Female dancer Kaja Jurkowska jumping. Frontal picture.

For this series of jump shots, I lit Kaja with two bare speed lights, slightly behind her on either side.

I had asked the dancers before the shoot to send me some dance photographs they liked, so I could think ahead of time about how to best light the pictures.

Female dancer Kaja Jurkowska jumping. Profile photograph.

I could have taken many more pictures, but that’s because it wasn’t as tiring for me as it was for the dancers. So this was our last jump set-up.

I’m quite happy with the above pictures of Kaja. Not too bad for a first go at jump shots.

Male dancer Tom Wohlfahrt, profile picture of whole body.

The lighting set-up nicely contours the body of the dancer, creating a nice contrast from the background.

The shaft of light on the background really adds to the photos, and I must say this is not something that I had planned before the shoot. I just noticed it when we were in the dance studio. It’s always a good idea to keep an open mind during the shoot, and take a close look at the location. Serendipity often plays an important role.

Male and female dancer in action. Vertical photo.

I let the dancers choose a pose, and fired a few quick frames.

And finally, I wanted some pictures of the two dancers together. We avoided jump shots, as the more people in the photograph, the harder it is to get one that is spot on, i.e where the two dancers are perfectly coordinated and the photographer gets his timing right.

Male and female dancers in action. Horizontal photograph

This is my favourite photograph of the two dancers together.

For this set-up, I added a speed light in an umbrella camera right to light the dancers from the front.

iPhone Photography – Urban Graffiti

If you are a casual DSLR  or point and shoot photographer, you’ve probably never used Photoshop actions and presets to edit your photographs and create a particular look. And you’ve almost certainly never applied a texture to one of your images.

Urban graffiti in Portobello, Edinburgh. Edited with the DistressedFX app.

I was introduced to adding textures to images in an online fine art nature photography class. I was delighted to find out you could do this on your iPhone. Here I used one of the textures from the DistressedFX app.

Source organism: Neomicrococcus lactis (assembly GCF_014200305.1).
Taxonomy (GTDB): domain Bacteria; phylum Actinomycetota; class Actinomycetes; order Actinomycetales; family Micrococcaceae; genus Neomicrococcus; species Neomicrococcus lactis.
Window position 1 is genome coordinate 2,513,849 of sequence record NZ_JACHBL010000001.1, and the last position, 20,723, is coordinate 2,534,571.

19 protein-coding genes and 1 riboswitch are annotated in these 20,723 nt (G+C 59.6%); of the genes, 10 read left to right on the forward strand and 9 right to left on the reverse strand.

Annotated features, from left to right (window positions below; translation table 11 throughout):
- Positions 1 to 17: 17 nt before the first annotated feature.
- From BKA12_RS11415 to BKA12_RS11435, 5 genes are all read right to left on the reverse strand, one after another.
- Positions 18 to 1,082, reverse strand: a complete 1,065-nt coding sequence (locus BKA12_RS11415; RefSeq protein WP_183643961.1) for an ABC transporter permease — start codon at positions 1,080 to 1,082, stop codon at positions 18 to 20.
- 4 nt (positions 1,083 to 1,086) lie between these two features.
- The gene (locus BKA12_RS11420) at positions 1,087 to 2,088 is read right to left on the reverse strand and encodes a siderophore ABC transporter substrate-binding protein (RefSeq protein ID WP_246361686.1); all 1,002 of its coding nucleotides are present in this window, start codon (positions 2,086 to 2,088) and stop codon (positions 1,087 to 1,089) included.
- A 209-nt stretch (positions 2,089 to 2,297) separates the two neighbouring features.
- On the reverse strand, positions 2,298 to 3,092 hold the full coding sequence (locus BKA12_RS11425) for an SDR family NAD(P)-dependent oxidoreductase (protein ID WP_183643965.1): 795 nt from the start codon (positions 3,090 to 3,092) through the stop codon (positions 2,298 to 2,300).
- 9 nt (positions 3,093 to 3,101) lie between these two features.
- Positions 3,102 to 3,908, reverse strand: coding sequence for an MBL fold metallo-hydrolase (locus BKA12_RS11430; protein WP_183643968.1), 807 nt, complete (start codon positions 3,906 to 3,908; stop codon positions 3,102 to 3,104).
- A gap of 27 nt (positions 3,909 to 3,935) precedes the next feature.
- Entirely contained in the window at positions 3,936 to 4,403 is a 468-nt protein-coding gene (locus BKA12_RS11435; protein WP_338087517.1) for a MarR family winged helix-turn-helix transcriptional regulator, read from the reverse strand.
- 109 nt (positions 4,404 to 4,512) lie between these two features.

One of the great things about mobile photography is that you can buy apps that can give your photographs a different look and feel with a few button presses and slider adjustments. These apps pretty much do what many Photoshop presets and actions do. At a fraction of the cost.

Urban graffiti in Portobello, Edinburgh. Applied the Diana analog filter from Camera+

A different version of the photograph. This time I used the Diana analog filter from Camera+.

I personally use Camera+ to take my photos and do some minor edits, such as adjusting brightness and contrast. I also like some of the analog filters that app provides, such as the Diana and XPRO C-41 or their retro Ansel filter for creating contrasty back and white images. I would love to try VSCO and Snapseed, but I can’t use these apps on my good old iPhone 4.

Urban graffiti in Portobello, Edinburgh. Applied the XPRO C-41 filter from Camera+. for a crossed processed look.

In this version, I used the XPRO C-41 filter from Camera+. I’ve always loved the cross processed film look and this is one of my favourite filters.

One app I recently fell is love with is DistressedFX. It allows you to combine your photos with a number of textures to add mood to your images. The app also gives you many options to precisely adjust the blending of the textures and photographs.

Urban graffiti in Portobello, Edinburgh. Edited with Chrome filter from Camera+.

I rarely use this filter (Chrome from Camera+), but I liked the look it gave the image.

Another app for adding textures and other effects to your images is Mextures. It allows you to layer many textures and effects in one go and gives you a lot of control. But beware, these apps can be really addictive!

Urban graffiti in Portobello, Edinburgh. Applied the retro Ansel filter from Camera+.

The retro Ansel filter from Camera+ was applied to the image to create this contrasty black and white version.